Another option is that you overtook him not long before you decided to turn, and you could have just rolled behind for a maybe 20 yards or so and made your turn behind him. This is a very common thing for car drivers to do, it is annoying for the cyclist who often has to slow down and lose momentum that can take some effort to regain, especially when the car driver gained virtually nothing - they feel like they have had someone just cut them up.

You didn’t do anything wrong, except if you’ve got your turn signals on then he’s going to wait for you to turn, just like a car behind you would. Instead, you waited for him to pass a car on the right that is turning right, which makes no sense. He was acting like a car (as he should) and you were acting like a polite “let the little bicyclist past.”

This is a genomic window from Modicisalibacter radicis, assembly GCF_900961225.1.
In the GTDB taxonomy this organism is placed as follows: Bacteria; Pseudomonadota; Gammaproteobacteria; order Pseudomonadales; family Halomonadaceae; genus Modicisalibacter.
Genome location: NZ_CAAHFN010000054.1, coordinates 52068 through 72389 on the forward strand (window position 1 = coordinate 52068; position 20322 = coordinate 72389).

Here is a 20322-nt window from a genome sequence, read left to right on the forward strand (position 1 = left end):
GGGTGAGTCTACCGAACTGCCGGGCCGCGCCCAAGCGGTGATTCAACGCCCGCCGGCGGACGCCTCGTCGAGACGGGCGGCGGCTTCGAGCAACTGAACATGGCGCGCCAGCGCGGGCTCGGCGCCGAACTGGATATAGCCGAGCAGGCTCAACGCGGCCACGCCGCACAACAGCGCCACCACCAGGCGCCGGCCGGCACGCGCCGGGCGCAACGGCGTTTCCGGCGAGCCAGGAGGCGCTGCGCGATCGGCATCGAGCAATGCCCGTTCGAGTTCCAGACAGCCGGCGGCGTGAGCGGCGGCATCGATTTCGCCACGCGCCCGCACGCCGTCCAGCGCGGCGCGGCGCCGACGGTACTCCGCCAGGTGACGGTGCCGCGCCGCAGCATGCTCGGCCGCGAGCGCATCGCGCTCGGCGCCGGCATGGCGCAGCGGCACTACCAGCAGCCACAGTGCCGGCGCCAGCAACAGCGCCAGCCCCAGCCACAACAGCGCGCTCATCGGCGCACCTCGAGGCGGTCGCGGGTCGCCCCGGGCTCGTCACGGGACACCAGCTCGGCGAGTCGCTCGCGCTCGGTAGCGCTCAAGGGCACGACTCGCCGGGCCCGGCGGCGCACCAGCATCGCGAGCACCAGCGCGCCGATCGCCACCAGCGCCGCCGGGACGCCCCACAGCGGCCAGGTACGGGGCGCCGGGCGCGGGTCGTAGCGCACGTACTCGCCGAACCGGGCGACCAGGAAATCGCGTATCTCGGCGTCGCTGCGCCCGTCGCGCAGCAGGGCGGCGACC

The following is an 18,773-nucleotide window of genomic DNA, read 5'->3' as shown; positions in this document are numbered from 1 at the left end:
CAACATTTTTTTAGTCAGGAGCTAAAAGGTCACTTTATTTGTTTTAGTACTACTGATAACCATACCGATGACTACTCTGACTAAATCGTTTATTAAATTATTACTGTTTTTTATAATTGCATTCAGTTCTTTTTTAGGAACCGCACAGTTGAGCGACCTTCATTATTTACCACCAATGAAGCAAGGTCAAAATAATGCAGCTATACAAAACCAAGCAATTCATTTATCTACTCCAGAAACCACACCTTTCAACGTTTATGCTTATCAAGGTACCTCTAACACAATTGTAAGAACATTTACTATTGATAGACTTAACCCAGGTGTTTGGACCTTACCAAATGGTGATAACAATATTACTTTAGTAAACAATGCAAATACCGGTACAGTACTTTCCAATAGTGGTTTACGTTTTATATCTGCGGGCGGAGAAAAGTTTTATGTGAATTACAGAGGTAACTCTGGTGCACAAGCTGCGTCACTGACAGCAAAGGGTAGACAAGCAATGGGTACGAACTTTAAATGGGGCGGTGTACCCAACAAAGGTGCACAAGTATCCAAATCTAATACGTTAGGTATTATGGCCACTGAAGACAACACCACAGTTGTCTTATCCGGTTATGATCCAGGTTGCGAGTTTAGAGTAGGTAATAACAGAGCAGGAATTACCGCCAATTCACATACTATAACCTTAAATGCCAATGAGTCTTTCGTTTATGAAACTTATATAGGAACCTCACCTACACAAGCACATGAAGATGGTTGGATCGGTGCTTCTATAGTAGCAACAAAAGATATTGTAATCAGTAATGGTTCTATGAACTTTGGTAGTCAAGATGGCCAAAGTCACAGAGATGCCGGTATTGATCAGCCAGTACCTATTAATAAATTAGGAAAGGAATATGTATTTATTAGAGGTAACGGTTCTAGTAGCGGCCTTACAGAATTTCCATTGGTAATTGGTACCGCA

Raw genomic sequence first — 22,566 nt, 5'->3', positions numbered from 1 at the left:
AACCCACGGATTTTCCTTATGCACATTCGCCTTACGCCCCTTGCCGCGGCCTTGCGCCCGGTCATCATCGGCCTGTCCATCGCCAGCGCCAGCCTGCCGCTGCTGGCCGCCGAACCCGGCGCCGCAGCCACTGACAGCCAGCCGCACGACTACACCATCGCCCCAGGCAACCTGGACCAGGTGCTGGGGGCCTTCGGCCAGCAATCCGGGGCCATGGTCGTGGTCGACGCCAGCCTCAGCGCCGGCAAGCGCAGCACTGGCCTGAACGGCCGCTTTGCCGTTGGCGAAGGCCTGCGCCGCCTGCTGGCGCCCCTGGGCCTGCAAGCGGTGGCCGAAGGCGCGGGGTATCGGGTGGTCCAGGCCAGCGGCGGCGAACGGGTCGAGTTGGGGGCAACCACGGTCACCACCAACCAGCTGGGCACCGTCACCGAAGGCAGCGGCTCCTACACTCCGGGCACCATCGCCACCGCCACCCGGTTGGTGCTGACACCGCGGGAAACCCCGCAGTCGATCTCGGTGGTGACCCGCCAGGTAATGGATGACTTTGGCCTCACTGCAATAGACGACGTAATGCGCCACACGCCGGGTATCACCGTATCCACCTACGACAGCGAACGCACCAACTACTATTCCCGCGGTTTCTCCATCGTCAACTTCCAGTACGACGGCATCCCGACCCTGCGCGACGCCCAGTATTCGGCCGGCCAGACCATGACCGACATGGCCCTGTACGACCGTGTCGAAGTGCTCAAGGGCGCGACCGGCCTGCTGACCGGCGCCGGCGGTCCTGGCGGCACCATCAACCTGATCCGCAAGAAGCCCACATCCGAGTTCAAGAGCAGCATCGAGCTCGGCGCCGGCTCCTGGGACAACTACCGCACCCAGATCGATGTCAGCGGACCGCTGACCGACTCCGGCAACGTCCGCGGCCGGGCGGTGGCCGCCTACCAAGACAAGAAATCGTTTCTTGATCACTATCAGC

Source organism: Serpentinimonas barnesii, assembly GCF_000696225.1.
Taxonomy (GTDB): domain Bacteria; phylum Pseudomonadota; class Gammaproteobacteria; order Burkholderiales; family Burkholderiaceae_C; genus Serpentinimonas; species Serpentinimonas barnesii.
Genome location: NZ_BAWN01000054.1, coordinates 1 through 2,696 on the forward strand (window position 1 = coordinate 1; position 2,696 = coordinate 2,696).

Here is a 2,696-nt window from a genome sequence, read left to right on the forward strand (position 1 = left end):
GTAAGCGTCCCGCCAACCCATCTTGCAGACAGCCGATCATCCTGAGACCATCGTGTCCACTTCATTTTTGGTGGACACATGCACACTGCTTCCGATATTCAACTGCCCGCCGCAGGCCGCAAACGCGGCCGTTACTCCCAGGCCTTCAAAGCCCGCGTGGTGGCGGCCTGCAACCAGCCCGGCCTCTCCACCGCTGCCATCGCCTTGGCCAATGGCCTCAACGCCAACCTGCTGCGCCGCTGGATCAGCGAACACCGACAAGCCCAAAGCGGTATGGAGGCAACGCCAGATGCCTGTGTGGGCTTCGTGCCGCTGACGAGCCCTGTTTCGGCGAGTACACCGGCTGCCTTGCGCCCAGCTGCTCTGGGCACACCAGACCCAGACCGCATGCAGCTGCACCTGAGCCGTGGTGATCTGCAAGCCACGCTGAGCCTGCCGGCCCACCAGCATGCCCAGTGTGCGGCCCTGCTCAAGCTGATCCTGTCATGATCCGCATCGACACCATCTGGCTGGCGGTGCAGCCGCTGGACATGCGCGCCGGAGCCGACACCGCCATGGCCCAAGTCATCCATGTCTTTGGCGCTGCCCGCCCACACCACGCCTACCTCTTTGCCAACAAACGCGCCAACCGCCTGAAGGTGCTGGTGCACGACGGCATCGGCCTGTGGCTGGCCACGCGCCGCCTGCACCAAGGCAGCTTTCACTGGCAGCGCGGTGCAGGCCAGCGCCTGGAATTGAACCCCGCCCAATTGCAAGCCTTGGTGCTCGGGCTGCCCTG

You should not wait for him to pass you on the right, because that would be both illegal and dangerous for a cyclist. Instead, you should have turned slowly to the right, making sure that you could stop if necessary to avoid a collision with the cyclist (or anyone else).

I suspect that the cyclist was annoyed because you were making him stop for no apparent reason: he could not pass you on the right, and it may have been to dangerous for him to pass you on the left (because of other traffic). He just wanted you to move out of the way, and had no way of understanding that you expected him to pass on the right.

All of this leads to my Golden Rule of the Road: Just do what you are supposed to be doing. When driving, being overly polite is just going to piss everyone off. Stopping and waiting at odd places, waving other drivers in, not taking advantage of unprotected left turns or right on red rules just screw things up for everybody else. Being efficient, quick and smooth with your driving skills are the most polite things you can do for your fellow drivers ( cyclists included ).